Koenigsegg CCX has less then 14 mpg.

From their website:

Acceleration: 0-100 km/h (0-62 mp/h) 3.2 seconds
0-200 km/h 9.8 sec, 0-200-0 km/h 14 sec
0-300-0 km/h: 29.2 Sec
Top Speed: 395+ km/h (245+ mph)
Braking distance: 32m (100-0 km/h)
Lateral G-force: 1.3 G
Fuel consumption:
Highway travel: 13 l/100km, Combined: 17 l/100km

Their newer cars have even better performance and can use ethanol fuel. They even have a car with similar performance running on batteries, but it needs 20 minutes of charging to run 500 km (310 miles).

They want to buy Saab Automobile from GM. It would be really cool if they could put their technology into mass-produced cars.

Another star on my green collar! :) (0)

malevolentjelly (1057140) | more than 5 years ago | (#28225715)

Perhaps I can mount this little beast inside my hybrid-electric Hummer, Pimp My Ride Style!

Yo dawg, I heard you like irony...

I'm conflicted... (5, Insightful)

BobMcD (601576) | more than 5 years ago | (#28225717)

On the one hand, this seems like a good alternative. On the other, the notion is basically incompatible. After all, wouldn't the greenest thing of all be to simply unplug and go till your garden?

I fear that 'green' is becoming more about fashion than it is about the Earth, and the notion of a green way to do a very non-green thing seems to support that. Sort of like a hybrid SUV, an eco-friendly landfill, or a more merciful way to kill whales.

Some things just aren't green...

Why do I feel the need to go buy carbon credits just for posting this?

Re:I'm conflicted... (1)

SilverEyes (822768) | more than 5 years ago | (#28225783)

You said it. Lead, BFRs, all sorts of crazy metals that are usually separated with fire to burn them away from the PCBs...

Re:I'm conflicted... (5, Insightful)

Uniquitous (1037394) | more than 5 years ago | (#28225791)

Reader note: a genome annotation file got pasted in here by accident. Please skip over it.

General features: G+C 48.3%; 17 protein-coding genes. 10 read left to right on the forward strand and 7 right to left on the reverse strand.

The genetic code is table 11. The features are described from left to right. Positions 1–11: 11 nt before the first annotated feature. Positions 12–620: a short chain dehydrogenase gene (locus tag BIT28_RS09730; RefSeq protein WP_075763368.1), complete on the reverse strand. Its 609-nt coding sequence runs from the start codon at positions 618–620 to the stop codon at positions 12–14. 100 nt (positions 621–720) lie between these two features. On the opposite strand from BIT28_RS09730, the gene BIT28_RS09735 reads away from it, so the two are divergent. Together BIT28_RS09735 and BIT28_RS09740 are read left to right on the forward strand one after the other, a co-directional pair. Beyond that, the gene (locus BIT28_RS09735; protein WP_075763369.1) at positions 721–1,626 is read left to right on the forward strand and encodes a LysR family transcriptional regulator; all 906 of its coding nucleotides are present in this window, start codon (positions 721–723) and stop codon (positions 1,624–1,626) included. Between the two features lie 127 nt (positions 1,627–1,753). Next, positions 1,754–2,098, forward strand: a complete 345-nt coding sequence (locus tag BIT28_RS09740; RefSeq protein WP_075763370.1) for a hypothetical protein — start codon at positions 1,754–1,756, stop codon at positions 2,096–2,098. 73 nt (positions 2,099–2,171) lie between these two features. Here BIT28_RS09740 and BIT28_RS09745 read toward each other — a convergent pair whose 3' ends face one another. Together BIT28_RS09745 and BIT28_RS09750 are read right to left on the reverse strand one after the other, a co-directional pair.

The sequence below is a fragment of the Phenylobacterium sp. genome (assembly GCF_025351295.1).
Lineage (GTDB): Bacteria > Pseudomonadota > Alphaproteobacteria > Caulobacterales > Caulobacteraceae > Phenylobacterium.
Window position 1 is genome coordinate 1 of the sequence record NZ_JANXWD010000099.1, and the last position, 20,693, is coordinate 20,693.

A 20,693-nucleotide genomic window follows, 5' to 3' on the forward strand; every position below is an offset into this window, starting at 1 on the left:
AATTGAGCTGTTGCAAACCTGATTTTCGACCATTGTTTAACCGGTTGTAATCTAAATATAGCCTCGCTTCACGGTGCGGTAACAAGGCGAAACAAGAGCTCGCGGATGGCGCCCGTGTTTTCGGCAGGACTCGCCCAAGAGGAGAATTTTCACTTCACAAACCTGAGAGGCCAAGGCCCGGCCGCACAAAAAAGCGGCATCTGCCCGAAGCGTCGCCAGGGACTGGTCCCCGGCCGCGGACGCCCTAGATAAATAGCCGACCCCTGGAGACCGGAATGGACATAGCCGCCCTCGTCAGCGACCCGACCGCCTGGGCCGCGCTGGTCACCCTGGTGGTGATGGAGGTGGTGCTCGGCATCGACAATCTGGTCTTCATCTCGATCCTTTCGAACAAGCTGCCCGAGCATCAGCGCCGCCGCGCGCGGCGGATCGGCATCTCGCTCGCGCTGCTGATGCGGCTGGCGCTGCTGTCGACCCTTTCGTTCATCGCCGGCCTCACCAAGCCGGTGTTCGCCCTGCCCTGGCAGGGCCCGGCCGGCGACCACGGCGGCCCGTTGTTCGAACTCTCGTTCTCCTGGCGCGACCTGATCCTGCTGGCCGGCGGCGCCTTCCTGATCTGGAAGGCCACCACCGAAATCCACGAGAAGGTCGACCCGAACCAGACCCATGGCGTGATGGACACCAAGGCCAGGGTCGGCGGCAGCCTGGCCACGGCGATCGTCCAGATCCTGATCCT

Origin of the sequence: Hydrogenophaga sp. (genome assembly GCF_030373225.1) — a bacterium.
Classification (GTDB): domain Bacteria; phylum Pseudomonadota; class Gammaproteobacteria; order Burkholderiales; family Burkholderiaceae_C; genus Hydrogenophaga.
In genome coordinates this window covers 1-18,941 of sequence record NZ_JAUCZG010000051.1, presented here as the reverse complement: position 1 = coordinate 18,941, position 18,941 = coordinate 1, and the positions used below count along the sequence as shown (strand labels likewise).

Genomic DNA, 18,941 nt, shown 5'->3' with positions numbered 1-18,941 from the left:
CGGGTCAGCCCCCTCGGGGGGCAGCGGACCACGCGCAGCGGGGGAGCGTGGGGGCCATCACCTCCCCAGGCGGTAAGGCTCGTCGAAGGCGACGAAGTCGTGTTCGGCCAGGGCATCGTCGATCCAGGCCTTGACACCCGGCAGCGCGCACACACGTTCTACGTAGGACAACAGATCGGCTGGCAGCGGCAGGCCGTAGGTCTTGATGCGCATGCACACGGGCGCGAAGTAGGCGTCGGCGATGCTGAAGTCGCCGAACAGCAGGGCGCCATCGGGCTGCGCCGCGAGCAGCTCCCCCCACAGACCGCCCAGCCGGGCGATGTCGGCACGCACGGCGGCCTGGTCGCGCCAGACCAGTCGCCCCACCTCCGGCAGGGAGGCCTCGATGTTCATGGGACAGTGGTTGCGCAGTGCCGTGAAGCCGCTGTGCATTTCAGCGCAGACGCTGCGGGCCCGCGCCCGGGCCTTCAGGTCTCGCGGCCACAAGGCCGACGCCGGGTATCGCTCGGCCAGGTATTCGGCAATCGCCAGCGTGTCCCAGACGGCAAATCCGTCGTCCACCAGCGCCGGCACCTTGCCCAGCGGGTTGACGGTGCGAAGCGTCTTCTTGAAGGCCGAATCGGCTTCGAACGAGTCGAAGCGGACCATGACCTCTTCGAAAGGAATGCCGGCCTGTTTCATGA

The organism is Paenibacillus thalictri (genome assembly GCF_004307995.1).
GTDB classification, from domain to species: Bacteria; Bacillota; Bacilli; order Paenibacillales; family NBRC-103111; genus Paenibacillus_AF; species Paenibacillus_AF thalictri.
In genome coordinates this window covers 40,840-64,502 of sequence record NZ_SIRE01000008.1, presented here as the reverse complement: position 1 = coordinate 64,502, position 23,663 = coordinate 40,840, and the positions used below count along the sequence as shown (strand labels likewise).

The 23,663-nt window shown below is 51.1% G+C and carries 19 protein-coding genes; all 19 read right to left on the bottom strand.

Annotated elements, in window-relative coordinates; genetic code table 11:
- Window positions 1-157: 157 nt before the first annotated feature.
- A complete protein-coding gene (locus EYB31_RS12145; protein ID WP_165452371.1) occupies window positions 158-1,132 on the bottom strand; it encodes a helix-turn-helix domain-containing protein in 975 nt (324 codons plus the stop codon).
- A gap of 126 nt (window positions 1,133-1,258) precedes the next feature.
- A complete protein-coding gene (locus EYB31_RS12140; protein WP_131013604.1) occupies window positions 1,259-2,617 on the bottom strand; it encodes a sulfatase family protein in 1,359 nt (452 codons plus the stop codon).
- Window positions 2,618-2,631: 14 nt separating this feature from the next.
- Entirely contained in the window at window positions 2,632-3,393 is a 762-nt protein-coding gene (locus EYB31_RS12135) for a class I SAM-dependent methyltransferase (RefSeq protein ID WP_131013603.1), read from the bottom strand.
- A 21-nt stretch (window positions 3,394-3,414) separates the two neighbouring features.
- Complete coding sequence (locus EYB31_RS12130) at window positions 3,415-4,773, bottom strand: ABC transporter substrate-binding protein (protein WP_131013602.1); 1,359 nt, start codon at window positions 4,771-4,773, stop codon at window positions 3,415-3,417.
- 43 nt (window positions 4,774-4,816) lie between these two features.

I came here to say that. "Green" is just a trendy buzzword now. The current crop of airheads trying to out-do each other at who can be the greenest... have any of them read or even heard of the Mother Earth News, tried building a solar heat catcher to lower their heating bills, hell, done anything beside throw their plastic in the bin at Whole Foods and patted themselves on the back?

Re:I'm conflicted... (2, Insightful)

SilverEyes (822768) | more than 5 years ago | (#28225917)

Exactly - a single-use plastic bottle of "spring water" - while driving themselves there and back in their hybrid Yukon/Escalade, and returning to a massive home.

Re:I'm conflicted... (1)

FlyingBishop (1293238) | more than 5 years ago | (#28227077)

Strawman. I for one use the same metal water bottle for all my drinking-on-the go needs, as much for concerns about whatever may be leeching out of the plastic as concerns about another bottle in the landfill / recycling (which wastes energy.)

But more on topic, it's a simple efficiency question. Basic gaming PC usually takes a 700W PSU. If 300 Watts is sufficient, why not go with the 300 Watts?

Personally, I distrust anything that's 30% smaller than the usual model. You must be sacrificing something for that space, and I suspect it's longevity.

Re:I'm conflicted... (5, Insightful)

Talderas (1212466) | more than 5 years ago | (#28225955)

I fear that 'green' is becoming more about fashion than it is about the Earth

Wait, it hasn't always been about fashion?

Re:I'm conflicted... (3, Insightful)

PopeRatzo (965947) | more than 5 years ago | (#28226119)

Some things just aren't green...

There might be some people who like to play games but still want to keep their power consumption down a bit. Of all the gizmos in a person's house, the computer is not really the most power hungry, nor does it waste the most power.

Just because some things are not generally associated with conservation does not mean an effort should not be made to make their power consumption more efficient. Driving cross country isn't generally considered "green" but I'd still rather do it in a Prius than a Hummer.

Re:I'm conflicted... (1)

Veggiesama (1203068) | more than 5 years ago | (#28226709)

On the one hand, this seems like a good alternative. On the other, the notion is basically incompatible. After all, wouldn't the greenest thing of all be to simply unplug and go till your garden?